South Bend, Indiana Mayor Pete Buttigieg says he has a lot to offer Democratic voters, despite the crowded 2020 field.
"I think it's pretty safe to say that I’m not like the others. I admire a lot of the people who are in this conversation but the truth is everybody brings certain overlapping qualities," Buttigieg told Newsy.
The 37-year-old's candidacy has the potential to be filled with firsts. He would be the first Millennial president and first openly gay commander-in-chief.
But he knows he'll have a lot of work ahead introducing himself to voters who largely don't know who he is.
"I think the more choices there are, not only is that more favorable to newcomers and underdogs, and let's face it, I'm both of those things, but also i think the better it is for the party not just for 2020 but really for the next era," he said.
Buttigieg launched his presidential exploratory committee in January and has been traveling early voting states promoting his book "Shortest Way Home."
His message is largely focused on the issues most pressing for his generation, like climate change and the economic hurdles facing young Americans. But he feels those issues will resonate with voters from all age groups.
"One of the strongest patterns I've found is older voters are even more excited about the generational message than younger voters, and I think it's because they've lived this from both ends," Buttigieg said. "They've had the experience of being young people frustrated by the decisions people, in turn, older than them but also because they are now parents and grandparents and they care deeply about the decisions of the world that they are now eventually going to leave to the rest of us."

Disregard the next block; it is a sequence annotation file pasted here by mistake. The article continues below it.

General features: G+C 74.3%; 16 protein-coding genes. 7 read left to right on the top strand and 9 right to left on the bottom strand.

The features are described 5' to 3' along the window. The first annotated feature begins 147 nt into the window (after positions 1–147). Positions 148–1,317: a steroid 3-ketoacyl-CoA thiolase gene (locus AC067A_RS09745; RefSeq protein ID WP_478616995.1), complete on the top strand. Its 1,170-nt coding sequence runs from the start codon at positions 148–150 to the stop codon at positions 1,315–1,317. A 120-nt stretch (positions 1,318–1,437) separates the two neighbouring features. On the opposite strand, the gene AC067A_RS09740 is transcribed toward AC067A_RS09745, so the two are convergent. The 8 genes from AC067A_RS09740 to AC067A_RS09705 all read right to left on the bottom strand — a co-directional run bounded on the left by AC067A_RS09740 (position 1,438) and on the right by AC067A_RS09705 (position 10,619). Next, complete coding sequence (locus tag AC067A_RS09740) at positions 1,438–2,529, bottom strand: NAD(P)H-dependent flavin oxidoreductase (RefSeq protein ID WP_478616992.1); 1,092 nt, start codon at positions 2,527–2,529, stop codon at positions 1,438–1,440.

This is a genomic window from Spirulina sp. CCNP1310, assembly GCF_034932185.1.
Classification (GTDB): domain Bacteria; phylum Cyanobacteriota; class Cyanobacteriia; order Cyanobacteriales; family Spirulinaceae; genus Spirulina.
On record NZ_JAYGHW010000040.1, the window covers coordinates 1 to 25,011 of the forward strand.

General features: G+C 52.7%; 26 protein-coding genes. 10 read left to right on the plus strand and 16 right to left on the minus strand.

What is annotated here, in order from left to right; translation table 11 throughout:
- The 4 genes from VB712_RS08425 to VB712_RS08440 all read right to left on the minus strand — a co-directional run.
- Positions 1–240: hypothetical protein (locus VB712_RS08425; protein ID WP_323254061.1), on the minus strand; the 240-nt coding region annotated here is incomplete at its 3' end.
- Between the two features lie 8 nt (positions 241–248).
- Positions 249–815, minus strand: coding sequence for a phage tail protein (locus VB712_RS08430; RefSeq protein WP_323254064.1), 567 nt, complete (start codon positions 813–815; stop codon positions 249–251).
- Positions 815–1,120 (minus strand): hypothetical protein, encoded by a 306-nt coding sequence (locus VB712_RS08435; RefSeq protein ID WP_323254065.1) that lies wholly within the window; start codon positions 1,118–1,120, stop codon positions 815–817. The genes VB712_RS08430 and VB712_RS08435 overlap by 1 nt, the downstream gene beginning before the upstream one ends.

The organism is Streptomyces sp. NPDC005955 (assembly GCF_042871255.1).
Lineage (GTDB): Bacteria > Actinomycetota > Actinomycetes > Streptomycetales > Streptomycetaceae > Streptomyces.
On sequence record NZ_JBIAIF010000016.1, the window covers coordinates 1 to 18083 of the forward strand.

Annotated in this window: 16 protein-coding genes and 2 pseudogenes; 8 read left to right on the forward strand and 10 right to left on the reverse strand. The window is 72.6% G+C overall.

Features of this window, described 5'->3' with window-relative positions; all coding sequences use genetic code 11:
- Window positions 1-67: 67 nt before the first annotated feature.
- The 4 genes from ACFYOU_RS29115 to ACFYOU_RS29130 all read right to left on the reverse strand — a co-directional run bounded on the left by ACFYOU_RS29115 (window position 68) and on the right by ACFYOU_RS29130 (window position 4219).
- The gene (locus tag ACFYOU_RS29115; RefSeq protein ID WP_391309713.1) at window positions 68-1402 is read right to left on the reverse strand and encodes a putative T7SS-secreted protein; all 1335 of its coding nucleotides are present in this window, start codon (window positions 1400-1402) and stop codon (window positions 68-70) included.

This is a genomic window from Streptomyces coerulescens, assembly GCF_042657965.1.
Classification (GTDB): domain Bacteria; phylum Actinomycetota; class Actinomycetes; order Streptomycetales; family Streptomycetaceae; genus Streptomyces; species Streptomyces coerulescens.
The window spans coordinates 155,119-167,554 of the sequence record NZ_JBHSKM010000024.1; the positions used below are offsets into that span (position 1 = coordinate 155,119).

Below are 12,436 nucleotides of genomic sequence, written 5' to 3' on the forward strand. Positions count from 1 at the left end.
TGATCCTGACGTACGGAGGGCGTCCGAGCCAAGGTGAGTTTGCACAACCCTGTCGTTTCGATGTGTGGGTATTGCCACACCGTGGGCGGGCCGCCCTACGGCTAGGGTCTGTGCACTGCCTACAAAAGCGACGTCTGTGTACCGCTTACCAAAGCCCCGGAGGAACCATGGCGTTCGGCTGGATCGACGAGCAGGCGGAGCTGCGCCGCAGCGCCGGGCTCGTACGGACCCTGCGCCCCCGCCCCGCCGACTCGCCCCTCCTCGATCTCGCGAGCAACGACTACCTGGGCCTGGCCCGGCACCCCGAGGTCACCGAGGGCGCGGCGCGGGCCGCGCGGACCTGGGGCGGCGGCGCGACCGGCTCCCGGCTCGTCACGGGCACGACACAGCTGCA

Buttigieg made history at 29-years-old, becoming the youngest mayor of a major American city. He served in Afghanistan and ran for head of the Democratic National Committee. Those experiences, he says, have prepared him as well as anything can to run for the nation's highest office.
"I think there's an urgent need for a generation, a new generation, to put forward leaders at the highest level...We're the ones paying the bills for these tax decisions being made, we're the ones dealing with climate changes, we're the ones who are going to be ultimately responsible for fixing a number of problems being created by those in charge today," Buttigieg said.
Though the Iowa caucuses are nearly a year away, Buttigieg will need to make a splash much sooner if he formally enters the race.
The Democratic National Committee debate guidelines state a candidate must garner at least one percent support in three separate polls or hit certain fundraising goals.
Early 2020 polling shows Buttigieg near the bottom of the pack.
"If we can’t make those criteria then we shouldn't be here," he said. "It may not be easy, but when you’re talking about the American presidency, you had better be able to organize on a deep and broad level."
Despite his young looks and soft-spoken demeanor, "Mayor Pete" — as he is known — says he is ready for the rough-and-tumble world of national politics, and the brash rhetoric often used by the current president.
"I grew up in Indiana and I’m gay, so I’m pretty comfortable dealing with bullies," he said. "And I've also been deployed in wartime, so I know what it's like to literally take incoming fire. So I think I can handle President Trump."